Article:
# Those Times Tables

By Dr. Eugene Maier

I was in the stands at a middle-school basketball game. The mother of one of my grandson's teammates had noticed my "Math and The Mind's Eye" sweatshirt and, during a lull in the game, commented about it. We chatted briefly about math until the game resumed. In our conversation she mentioned that her son was having trouble in math. I gave her our web address and a couple of days later I got an e-mail from her elaborating on her son's difficulties.

Her son, a sixth-grader, she wrote, had never "mastered" the timed tests in elementary school. Recently he had scored in the seventies on a three-minute timed multiplication test and the teacher had announced that all those who didn't score 85% on the next one—in two weeks—would have to go to "homework club" until they did.

She told her son, in true Nike-town fashion, it was time to "just do it." So, they devoted Monday of a three-day weekend to the task and her son passed the tests. "It's great to be past that hurdle," she wrote. Meanwhile, her 4th grade daughter was struggling to up her score on a 5 minute, 100 problems test from 68% to the teacher-mandated 95%. Mom looked for the "mental stumbling blocks" getting in her daughter's way. Finding those—the nines—she "showed her some relationships" and daughter did fine.

Mom also recounted some of her own experiences. "With four kids," she wrote, "I just haven't devoted my life to this drilling." She was also reluctant to have her children experience what she went through in fifth grade to pass "those tests," the scores of which "were posted on the wall for everyone to know where every student stood at any point in time"; creating, she added with a bit of wryness, " another nurturing exposure to Math smile." She went on, "I've never been good at the pure 'memorization' game but succeeded with seeing or constructing relationships with material at hand as a way of latching it to the memory fibers of my brain."

I was reminded of my own family's stories about timed tests and multiplication facts. I remember a child in tears at the breakfast table because he got so nervous during timed tests on arithmetic facts he couldn't think, he said, even though he knew the answers.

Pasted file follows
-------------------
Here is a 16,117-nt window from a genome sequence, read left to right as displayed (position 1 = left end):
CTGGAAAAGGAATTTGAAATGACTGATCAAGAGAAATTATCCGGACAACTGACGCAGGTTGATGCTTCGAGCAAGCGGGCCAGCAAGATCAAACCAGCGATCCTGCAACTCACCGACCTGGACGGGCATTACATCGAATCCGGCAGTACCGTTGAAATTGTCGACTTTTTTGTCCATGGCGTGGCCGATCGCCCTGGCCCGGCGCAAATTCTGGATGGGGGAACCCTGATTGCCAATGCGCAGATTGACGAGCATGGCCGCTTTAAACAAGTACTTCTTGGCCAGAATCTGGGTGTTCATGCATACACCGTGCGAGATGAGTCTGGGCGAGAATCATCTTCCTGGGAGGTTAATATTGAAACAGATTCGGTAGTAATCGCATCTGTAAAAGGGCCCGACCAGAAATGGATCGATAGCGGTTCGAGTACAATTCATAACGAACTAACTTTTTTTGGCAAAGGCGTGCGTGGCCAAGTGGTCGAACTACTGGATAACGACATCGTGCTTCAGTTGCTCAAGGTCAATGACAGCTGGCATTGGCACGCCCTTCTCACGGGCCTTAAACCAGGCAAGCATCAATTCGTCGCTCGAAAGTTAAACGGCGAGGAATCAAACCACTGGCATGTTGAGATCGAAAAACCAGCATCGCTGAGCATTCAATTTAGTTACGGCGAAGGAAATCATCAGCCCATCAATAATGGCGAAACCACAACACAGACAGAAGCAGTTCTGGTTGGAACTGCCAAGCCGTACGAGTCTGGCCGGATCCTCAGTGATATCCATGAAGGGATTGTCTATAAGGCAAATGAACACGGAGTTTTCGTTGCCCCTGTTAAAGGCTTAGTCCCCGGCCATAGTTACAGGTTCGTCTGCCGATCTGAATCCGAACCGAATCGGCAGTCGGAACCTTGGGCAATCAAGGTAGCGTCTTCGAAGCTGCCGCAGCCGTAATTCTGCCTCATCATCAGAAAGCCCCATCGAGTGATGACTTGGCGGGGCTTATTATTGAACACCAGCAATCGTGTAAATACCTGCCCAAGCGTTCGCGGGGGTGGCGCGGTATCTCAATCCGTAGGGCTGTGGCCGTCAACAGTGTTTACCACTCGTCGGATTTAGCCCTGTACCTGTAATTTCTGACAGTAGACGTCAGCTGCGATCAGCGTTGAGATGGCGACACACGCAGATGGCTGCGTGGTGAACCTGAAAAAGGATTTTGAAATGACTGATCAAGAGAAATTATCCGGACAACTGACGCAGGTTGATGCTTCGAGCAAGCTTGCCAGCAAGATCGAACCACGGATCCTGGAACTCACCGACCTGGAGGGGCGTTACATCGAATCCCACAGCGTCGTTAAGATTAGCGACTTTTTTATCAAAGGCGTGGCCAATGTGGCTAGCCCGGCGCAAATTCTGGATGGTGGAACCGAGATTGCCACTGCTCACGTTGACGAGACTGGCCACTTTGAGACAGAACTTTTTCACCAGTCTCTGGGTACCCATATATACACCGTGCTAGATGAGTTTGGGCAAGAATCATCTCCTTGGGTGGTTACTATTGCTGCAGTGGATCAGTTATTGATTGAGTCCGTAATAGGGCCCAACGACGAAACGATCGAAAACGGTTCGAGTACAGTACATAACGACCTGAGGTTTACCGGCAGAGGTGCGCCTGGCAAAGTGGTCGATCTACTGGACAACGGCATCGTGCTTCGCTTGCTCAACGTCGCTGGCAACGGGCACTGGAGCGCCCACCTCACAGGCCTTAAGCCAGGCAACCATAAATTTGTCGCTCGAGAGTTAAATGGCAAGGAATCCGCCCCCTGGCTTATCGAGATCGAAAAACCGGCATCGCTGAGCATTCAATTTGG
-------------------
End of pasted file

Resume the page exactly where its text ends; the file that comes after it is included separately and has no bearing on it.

I recall my youngest sister, after a game-playing session with her nephews, wishing she could do arithmetic as fast as they did and confessing that she had never learned to multiply. When I inquired what she meant, she told me that there were certain products she never could remember, like 8 x 7. She said she had to start with something she did remember, like 4 x 7 and count on by sevens until she got what she wanted. I told her she knew how to multiply; her system might take longer than her nephews but that was fine as long as it worked for her. Unfortunately, she finished school with the belief that she has very little math ability.

From what I gather, educators who insist that students have instant recall of the times tables believe that it's an essential basic skill, without which students will be hampered in their later mathematical development—especially when it comes to learning paper-and-pencil multiplication and division algorithms. But this confuses acquiring non-essential algorithmic skills with what is basic to all mathematics education: drawing out and developing the mathematical abilities that exist in every child, including the ability to devise one's own arithmetical procedures.

There is no question that being able to instantaneously recall arithmetical facts can be a convenience. However, one must weigh this convenience against the price paid in forcing rote memorization of facts and giving timed tests, especially when there are so many other ways of arriving at these facts, be it by counting, reading a chart, or punching a calculator. The principle costs are the negative emotions and beliefs that the struggle to memorize arouse, and the meaninglessness of rote learning.